POWs honored at Capitol vigil

Joanna Dornfeld

Anthony Jurek will never forget the harrowing nightmare he suffered 50 years ago.

He served his country in the Korean War. But he ended up enduring 30 months of confinement as a prisoner of war.

“The Chinese used to tell us ‘We can keep you forever,'” Jurek told a group of ROTC members, veterans and their families on Friday, “(the POWs) not realizing how much truth there was in that simple, five-word statement.”

Jurek and other U.S. veterans gathered at the State Capitol on Friday to honor prisoners of war – and those who never came home.

The University Air Force ROTC and the Arnold Air Society sponsored the annual 24-hour POW/MIA candlelight vigil.

“Today we honor those whose presence is known only to God,” said Major General Eugene Andreotti, military chief of staff to the governor. “They fought and died to make America great.”

The vigil began at 3:30 p.m. A memorial candle, guarded by two Air Force cadets and midshipmen, burned a full day until Saturday’s closing ceremony.

The vigil occured at the State Capitol for the first time because of the larger crowd. Usually, the event is held at the University Armory.

“This year is one of the biggest they’ve had because of the 50th anniversary of the Korean War,” said Tera Jenson, Air Force ROTC cadet major, who planned the ceremony.

The Korean War was fought from 1950-53. It’s anniversary will be observed from June 2000 through November 2003.

Jim McTie, Air Force ROTC cadet first lieutenant, said it is important to honor those who served before him.

“It’s a great honor for those people who have given their life,” McTie said. “On a personal level, it’s important to me because my grandfather was a POW for 28 months in Germany.”

Many Americans, such as McTie, have personal tales of grandfathers or fathers living in POW camps.

Some have relatives who never came home, Jurek said.

He pleaded with the audience members to write their representatives and ask them to search for POWs left in the Soviet Union and China after World War II and the Korean War.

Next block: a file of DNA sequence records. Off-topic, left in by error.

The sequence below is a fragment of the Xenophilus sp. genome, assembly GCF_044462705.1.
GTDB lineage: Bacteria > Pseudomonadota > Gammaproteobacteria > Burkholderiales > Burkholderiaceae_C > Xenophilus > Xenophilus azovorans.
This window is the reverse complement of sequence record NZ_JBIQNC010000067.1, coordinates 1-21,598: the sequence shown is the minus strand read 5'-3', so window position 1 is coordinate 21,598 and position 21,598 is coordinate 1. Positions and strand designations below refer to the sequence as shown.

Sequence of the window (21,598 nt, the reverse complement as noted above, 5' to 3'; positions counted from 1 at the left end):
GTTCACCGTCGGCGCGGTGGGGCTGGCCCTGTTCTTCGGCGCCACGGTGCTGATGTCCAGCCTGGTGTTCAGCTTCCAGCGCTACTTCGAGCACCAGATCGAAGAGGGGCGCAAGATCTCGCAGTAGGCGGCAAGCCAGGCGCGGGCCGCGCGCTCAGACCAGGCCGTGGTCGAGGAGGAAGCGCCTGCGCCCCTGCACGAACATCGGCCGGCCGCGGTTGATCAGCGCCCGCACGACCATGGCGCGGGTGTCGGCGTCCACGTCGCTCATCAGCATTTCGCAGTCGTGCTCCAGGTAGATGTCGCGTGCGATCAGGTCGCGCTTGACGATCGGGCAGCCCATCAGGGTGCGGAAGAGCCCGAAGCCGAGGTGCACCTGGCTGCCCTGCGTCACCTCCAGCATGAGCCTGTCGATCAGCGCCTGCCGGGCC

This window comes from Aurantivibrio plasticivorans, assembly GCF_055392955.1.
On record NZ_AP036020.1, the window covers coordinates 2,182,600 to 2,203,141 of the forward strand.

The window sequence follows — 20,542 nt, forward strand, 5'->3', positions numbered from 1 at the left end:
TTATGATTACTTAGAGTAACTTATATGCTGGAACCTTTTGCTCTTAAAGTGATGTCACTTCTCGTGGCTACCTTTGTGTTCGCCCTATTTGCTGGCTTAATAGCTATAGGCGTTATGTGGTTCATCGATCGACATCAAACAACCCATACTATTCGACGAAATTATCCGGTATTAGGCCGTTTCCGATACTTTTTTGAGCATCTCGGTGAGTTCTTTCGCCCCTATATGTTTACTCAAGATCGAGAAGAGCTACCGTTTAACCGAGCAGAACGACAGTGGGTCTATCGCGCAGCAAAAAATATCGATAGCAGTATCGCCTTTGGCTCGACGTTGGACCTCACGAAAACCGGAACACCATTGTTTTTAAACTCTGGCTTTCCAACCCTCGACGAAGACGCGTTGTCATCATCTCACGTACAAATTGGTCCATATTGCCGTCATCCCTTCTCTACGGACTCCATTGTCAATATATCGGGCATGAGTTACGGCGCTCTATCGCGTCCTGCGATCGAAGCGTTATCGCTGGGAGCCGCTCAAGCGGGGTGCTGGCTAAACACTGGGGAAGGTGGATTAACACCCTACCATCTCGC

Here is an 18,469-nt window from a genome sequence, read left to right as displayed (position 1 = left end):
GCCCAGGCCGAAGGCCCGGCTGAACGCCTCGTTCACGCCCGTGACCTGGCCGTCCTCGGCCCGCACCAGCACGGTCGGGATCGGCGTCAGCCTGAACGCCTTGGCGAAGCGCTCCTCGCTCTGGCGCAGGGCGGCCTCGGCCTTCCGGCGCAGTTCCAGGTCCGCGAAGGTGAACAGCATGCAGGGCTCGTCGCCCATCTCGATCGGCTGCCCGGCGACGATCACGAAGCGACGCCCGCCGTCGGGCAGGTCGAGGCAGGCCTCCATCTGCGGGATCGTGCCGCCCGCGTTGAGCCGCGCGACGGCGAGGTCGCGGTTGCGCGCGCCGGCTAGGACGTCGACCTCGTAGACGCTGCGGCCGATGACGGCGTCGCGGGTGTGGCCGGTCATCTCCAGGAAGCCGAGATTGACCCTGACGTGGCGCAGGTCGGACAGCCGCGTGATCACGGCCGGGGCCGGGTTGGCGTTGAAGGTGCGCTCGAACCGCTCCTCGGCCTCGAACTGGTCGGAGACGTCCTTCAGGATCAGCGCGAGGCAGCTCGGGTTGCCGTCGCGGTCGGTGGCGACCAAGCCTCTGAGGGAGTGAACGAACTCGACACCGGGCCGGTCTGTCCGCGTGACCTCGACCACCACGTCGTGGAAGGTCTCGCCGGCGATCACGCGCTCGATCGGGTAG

“What about the POWs who have been left behind?” Jurek asked. “It brings closure for a family that’s been waiting for 30, 40, 50 years or even longer.”

Jurek pointed to a wall displaying the names of POWs and MIAs.

“These are the men who have people waiting to learn their fate,” he said.

Besides honoring U.S. POWs and MIAs, attendees also honored the thousands of victims in the attacks on the East Coast

Jurek asked attendees to remember those civilians who died Sept. 11 as missing in action.

“I guess when you think about it you can almost see it that we are honoring the firemen and police,” McTie said. “(Those on the flight that crashed in Pennsylvania) took a vote and fought the crew. A lot of them are still missing in action in some ways.”

And in the wake of possible retaliation to the terrorist attacks, Andreotti said University ROTC members and other young Americans must lead the nation in the coming months.

“What happened on Sept. 11 means that we have a need for military leaders like never before,” he said.

ROTC members who graduate this year will immediately enter military service and could be sent to fight the U.S. war against terrorism.

McTie, an ROTC member, said he’s ready if called.

“It’s something, when getting into ROTC, I knew could happen,” McTie said. “It’s something that I don’t want to do, but if that’s what my country asks me to do, that’s my job and I’ll do that.”